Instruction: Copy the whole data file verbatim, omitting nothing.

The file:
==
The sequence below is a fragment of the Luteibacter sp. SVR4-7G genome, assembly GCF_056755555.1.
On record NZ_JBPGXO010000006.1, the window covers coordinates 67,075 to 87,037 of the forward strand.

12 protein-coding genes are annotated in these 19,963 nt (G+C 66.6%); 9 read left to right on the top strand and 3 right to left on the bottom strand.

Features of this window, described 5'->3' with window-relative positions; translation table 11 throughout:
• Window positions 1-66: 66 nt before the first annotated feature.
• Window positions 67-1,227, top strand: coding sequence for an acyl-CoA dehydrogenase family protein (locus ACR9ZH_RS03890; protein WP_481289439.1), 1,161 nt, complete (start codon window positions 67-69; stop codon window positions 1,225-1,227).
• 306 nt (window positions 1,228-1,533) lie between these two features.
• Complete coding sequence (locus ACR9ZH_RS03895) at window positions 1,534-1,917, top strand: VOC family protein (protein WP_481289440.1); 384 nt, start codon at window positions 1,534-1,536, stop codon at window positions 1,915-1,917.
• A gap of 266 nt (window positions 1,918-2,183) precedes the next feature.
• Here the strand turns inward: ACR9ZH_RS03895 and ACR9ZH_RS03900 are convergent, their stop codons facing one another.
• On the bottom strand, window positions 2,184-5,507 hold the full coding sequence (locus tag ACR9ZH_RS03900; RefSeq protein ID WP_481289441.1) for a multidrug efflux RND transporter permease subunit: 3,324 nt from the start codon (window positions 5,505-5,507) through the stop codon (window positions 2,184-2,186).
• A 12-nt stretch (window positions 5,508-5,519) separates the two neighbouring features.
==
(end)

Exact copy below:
The sequence below is a fragment of the Luteibacter sp. SVR4-7G genome, assembly GCF_056755555.1.
On record NZ_JBPGXO010000006.1, the window covers coordinates 67,075 to 87,037 of the forward strand.

12 protein-coding genes are annotated in these 19,963 nt (G+C 66.6%); 9 read left to right on the top strand and 3 right to left on the bottom strand.

Features of this window, described 5'->3' with window-relative positions; translation table 11 throughout:
• Window positions 1-66: 66 nt before the first annotated feature.
• Window positions 67-1,227, top strand: coding sequence for an acyl-CoA dehydrogenase family protein (locus ACR9ZH_RS03890; protein WP_481289439.1), 1,161 nt, complete (start codon window positions 67-69; stop codon window positions 1,225-1,227).
• 306 nt (window positions 1,228-1,533) lie between these two features.
• Complete coding sequence (locus ACR9ZH_RS03895) at window positions 1,534-1,917, top strand: VOC family protein (protein WP_481289440.1); 384 nt, start codon at window positions 1,534-1,536, stop codon at window positions 1,915-1,917.
• A gap of 266 nt (window positions 1,918-2,183) precedes the next feature.
• Here the strand turns inward: ACR9ZH_RS03895 and ACR9ZH_RS03900 are convergent, their stop codons facing one another.
• On the bottom strand, window positions 2,184-5,507 hold the full coding sequence (locus tag ACR9ZH_RS03900; RefSeq protein ID WP_481289441.1) for a multidrug efflux RND transporter permease subunit: 3,324 nt from the start codon (window positions 5,505-5,507) through the stop codon (window positions 2,184-2,186).
• A 12-nt stretch (window positions 5,508-5,519) separates the two neighbouring features.